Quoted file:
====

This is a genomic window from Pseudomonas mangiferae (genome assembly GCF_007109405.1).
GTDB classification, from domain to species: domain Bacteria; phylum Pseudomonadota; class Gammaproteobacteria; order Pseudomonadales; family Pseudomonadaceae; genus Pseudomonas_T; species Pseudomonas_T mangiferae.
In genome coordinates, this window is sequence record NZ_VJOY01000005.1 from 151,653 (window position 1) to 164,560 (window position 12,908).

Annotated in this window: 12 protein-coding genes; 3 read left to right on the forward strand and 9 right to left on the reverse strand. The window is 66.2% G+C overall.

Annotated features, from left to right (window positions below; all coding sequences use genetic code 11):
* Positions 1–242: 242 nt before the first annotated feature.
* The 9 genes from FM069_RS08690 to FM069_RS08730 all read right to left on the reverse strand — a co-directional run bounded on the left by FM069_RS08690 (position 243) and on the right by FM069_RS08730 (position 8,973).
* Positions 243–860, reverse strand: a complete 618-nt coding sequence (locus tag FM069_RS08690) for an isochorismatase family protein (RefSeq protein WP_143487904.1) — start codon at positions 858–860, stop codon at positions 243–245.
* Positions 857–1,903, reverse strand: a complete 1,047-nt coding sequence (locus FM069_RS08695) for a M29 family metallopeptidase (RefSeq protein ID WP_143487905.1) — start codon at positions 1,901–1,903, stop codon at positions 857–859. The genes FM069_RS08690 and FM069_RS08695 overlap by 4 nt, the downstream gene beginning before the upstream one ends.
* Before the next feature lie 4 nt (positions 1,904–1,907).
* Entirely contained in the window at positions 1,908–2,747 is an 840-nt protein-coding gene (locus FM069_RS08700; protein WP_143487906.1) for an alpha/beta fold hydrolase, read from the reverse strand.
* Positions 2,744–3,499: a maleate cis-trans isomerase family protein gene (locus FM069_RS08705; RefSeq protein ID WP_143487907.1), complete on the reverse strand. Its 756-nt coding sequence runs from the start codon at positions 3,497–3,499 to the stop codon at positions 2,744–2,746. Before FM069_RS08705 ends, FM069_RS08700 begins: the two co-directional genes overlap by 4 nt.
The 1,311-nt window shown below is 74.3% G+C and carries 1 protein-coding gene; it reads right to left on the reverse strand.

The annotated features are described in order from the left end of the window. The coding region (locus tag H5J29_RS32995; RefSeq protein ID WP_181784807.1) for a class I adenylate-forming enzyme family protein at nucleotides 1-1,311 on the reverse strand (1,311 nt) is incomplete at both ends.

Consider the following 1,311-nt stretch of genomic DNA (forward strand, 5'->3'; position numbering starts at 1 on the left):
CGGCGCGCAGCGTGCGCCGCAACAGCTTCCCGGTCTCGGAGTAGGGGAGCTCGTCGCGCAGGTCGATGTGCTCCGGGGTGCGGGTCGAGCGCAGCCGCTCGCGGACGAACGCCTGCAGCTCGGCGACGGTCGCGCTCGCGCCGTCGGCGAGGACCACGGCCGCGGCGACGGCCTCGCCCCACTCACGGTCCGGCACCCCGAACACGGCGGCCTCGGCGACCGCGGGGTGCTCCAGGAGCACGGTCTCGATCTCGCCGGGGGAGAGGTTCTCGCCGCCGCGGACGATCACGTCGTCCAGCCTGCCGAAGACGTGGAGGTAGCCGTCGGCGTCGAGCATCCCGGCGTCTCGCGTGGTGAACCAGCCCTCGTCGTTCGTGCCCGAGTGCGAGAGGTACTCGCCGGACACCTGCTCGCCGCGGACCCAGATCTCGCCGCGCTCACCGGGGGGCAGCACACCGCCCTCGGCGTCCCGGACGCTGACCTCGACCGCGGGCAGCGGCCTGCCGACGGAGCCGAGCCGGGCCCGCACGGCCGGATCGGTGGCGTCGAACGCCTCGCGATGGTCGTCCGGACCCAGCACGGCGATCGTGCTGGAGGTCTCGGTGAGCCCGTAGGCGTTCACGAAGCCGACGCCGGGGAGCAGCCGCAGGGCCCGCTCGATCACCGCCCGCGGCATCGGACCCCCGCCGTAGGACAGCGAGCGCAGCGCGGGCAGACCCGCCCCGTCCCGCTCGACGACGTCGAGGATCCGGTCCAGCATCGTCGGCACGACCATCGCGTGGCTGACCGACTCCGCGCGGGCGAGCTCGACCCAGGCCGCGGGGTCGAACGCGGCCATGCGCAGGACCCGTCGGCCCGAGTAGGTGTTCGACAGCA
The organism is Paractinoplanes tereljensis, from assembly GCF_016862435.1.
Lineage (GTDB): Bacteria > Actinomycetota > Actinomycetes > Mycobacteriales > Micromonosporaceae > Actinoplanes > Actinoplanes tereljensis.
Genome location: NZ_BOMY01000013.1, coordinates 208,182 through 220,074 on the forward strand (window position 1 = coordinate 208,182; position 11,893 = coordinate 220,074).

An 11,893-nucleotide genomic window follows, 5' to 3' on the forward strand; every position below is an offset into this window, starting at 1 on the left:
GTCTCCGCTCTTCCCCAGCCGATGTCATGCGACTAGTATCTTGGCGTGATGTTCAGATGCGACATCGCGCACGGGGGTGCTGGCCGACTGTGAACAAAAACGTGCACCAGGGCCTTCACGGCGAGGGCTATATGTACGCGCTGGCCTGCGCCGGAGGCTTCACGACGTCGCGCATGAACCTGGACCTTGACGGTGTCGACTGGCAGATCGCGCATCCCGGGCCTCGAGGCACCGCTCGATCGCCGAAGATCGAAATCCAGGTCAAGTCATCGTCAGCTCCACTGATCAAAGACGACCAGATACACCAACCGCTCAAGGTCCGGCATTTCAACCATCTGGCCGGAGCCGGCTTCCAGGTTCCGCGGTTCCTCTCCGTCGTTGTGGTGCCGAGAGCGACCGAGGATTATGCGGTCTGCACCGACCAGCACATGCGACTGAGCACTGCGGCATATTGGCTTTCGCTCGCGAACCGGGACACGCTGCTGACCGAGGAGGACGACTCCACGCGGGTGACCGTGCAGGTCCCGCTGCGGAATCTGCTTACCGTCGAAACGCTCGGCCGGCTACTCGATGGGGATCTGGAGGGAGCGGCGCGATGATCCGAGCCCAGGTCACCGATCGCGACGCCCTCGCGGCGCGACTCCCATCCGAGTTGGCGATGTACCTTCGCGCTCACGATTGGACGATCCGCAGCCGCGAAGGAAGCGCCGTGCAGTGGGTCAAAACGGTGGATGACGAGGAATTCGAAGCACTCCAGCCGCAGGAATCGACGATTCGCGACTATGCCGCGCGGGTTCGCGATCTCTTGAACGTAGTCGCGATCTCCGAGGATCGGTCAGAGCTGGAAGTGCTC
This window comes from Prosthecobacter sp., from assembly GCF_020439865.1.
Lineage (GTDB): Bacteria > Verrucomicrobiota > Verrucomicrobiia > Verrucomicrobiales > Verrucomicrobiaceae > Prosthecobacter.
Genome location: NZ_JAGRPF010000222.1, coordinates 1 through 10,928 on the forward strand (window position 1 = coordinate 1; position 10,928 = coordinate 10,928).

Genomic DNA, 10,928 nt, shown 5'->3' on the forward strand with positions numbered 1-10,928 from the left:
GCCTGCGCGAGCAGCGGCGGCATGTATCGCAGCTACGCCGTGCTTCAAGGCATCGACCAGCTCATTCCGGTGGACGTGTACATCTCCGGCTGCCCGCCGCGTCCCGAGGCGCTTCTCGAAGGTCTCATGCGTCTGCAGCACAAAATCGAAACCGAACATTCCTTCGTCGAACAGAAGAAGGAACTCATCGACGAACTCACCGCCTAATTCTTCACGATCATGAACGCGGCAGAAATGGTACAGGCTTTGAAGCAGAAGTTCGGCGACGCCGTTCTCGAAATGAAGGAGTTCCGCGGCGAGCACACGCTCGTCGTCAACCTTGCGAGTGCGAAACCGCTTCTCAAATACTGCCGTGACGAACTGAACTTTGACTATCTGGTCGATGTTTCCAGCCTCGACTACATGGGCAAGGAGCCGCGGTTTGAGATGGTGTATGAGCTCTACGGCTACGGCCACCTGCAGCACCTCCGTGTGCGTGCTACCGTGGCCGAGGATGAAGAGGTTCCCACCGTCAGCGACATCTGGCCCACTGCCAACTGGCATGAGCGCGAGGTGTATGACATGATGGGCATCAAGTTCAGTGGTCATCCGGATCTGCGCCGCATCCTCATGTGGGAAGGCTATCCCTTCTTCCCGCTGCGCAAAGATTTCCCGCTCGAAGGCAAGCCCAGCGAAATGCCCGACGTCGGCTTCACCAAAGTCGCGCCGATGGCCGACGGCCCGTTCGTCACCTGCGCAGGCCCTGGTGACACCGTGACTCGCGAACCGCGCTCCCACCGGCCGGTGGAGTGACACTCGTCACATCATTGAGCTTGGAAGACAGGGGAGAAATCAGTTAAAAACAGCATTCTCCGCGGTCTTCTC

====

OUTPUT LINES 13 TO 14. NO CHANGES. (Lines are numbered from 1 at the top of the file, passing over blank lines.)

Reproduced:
The 1,311-nt window shown below is 74.3% G+C and carries 1 protein-coding gene; it reads right to left on the reverse strand.

The annotated features are described in order from the left end of the window. The coding region (locus tag H5J29_RS32995; RefSeq protein ID WP_181784807.1) for a class I adenylate-forming enzyme family protein at nucleotides 1-1,311 on the reverse strand (1,311 nt) is incomplete at both ends.